2007 Christie Blatchford

Christie Blatchford
by Tim Wharnsby

Christie Blatchford’s distinct voice in Canadian journalism always has been a welcome one when she writes about this country’s sporting scene.



She jests that what attracts her to writing about sports is “the boys,” but when she covers an Olympic Games or another high profile event, her words of wisdom are a welcome departure from the loud screams on talk shows, the blabber about bad trades, the highlights at 11 p.m., the propaganda machine about athlete role models.

Blatchford, 56, has always been able to connect the dots in her stories and columns that readers have enjoyed in Canada for more than 35 years.

She is no stranger to sports. She still trains daily and runs marathons. As a native of Rouyn-Noranda, Que., the same hometown of former Toronto Maple Leafs captain Dave Keon, the daughter of Kay and Ross Blatchford often was found lurking around the local rink which was managed by her father.

When the family moved to Toronto when Blatchford was in Grade 11, again she was found at her father’s new joint, North Toronto Memorial Arena. After emerging from the journalism program at Ryerson ready to exhibit her hard-nosed reporting skills, she quickly established herself as a household name in the pages of the Globe and Mail when she became the paper’s first female sports columnist since Bobbie Rosenfeld.

She was about to bolt to the Toronto Star back then, when Globe managing editor Clark Davey found a way to keep her, offer her a column in the sports section. Christie later moved to the Star and became its top reporter between 1977-82, then shifted to the Toronto Sun as its top columnist for nearly two decades before a brief stint at the National Post and a return to the Globe in 2002.

Although, her main focus for the past 30 years has been the big news stories around the world, she takes respites to cover Olympic Games and other big sporting events, where she has made an impression to not only her readers, but co-workers.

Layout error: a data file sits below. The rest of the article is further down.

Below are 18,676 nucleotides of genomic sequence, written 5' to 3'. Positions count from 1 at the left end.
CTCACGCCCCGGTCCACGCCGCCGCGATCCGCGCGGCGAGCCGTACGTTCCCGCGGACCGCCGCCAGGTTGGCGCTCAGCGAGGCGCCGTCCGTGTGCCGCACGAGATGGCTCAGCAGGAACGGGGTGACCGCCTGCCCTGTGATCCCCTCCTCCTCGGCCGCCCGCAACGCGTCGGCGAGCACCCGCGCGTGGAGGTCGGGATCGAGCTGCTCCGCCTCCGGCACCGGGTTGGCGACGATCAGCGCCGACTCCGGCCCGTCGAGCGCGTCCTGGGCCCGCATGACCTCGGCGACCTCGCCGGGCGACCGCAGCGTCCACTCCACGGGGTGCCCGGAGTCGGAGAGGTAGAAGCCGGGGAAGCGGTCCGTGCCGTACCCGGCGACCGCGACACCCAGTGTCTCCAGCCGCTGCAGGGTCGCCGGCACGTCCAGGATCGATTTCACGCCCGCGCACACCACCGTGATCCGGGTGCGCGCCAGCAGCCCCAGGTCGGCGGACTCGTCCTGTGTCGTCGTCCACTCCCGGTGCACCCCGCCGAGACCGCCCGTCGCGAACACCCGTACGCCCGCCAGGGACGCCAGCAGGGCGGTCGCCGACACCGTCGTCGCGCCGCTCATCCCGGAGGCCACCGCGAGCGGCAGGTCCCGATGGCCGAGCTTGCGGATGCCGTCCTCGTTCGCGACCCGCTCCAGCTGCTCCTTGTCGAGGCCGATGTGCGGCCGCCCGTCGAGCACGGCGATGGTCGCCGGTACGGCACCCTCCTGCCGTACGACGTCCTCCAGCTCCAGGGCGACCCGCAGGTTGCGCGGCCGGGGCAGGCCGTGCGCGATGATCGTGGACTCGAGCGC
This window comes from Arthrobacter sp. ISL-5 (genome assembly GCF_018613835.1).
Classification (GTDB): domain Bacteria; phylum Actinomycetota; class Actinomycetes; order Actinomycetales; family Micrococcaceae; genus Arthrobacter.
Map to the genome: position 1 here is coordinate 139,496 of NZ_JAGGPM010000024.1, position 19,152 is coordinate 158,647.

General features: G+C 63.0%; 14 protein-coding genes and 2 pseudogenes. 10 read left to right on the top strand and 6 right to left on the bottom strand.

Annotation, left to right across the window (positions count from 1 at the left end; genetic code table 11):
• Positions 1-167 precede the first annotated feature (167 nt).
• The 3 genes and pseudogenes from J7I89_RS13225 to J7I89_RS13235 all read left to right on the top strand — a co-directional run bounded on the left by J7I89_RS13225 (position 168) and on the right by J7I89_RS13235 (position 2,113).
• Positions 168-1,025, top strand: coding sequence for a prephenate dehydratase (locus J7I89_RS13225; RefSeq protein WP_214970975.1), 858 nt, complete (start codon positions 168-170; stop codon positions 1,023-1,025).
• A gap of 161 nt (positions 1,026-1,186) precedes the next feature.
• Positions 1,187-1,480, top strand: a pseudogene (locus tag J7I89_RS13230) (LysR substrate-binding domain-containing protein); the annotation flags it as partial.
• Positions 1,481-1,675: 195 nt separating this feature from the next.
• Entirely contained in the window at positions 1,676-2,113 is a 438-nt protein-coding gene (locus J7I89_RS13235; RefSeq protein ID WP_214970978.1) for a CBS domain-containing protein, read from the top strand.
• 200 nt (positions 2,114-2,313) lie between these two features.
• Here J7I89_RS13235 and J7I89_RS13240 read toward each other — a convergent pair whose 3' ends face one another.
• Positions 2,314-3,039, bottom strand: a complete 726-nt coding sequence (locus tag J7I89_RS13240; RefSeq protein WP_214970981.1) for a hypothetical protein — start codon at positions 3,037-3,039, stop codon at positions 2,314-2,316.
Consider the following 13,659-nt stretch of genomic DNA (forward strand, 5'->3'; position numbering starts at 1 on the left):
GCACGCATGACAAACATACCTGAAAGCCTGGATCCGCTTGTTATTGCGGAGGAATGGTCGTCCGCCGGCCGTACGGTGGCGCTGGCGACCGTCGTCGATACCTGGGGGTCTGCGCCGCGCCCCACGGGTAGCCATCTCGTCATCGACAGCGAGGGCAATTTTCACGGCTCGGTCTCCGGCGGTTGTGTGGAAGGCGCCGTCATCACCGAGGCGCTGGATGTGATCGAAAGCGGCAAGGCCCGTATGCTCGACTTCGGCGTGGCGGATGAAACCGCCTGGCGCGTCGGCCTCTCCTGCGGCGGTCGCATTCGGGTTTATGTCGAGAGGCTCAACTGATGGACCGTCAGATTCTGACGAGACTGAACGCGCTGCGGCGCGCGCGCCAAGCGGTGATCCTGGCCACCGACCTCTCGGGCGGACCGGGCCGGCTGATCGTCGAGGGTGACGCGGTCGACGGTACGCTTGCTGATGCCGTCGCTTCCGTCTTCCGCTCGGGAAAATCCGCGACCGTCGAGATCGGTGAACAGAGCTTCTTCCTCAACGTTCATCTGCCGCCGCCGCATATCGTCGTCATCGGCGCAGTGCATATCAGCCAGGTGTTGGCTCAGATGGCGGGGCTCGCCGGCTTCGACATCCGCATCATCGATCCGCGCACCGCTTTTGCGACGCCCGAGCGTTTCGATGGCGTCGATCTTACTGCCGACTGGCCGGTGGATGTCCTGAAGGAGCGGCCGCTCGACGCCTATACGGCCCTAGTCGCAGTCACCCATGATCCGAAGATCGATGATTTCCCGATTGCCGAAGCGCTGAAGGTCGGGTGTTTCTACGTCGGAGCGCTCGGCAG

“Christie was always at her best at big events like the Blue Jays World Series years or the ‘96 Olympics in Atlanta,” said baseball columnist Bob Elliott, who worked with her at the Sun.

“I was in my room at Clark University when news that the bomb had gone off in the Olympic Park. Walking across the hall there was Christie banging on the doors of all the Sun workers rousting them out of bed. This was at the end of her work day. If I remember correctly she went 48 hours without sleep.

“As always she had the best read. Christie was always a great read and above all a pal — even if I only made her Valentine’s Day list once.”

Veteran Sun sports reporter Steve Buffery was one of the people Blatchford rousted in 1996. “Blatchford puts it in another gear when she’s at an Olympics, and God help you if you don’t keep up,” Buffery said. “I remember when the bomb went off at the Atlanta Games. Blatchford, Steve Simmons and myself were interviewing people who were hurt in the blast, when Blatchford ran over to me and started shouting instructions as to what I should do next.

“She was so intense that I couldn’t understand what she was saying. I just stood there looking at her for a minute before she wheeled around and she slapped me on the side of my face, pretty hard, and screamed at me to ‘snap out of it!’ And boy did I snap out of it.”

Blatchford, a national newspaper award winner for column writing, has an ability to emotionally connect the subjects in her stories to her readers.

Another example of her talent is on display in her book, Fifteen Days: Stories of Bravery, Friendship, Life and Death from inside the new Canadian Army, which has been described as “a detailed, complex and deeply affecting picture of military life in the twenty-first century.”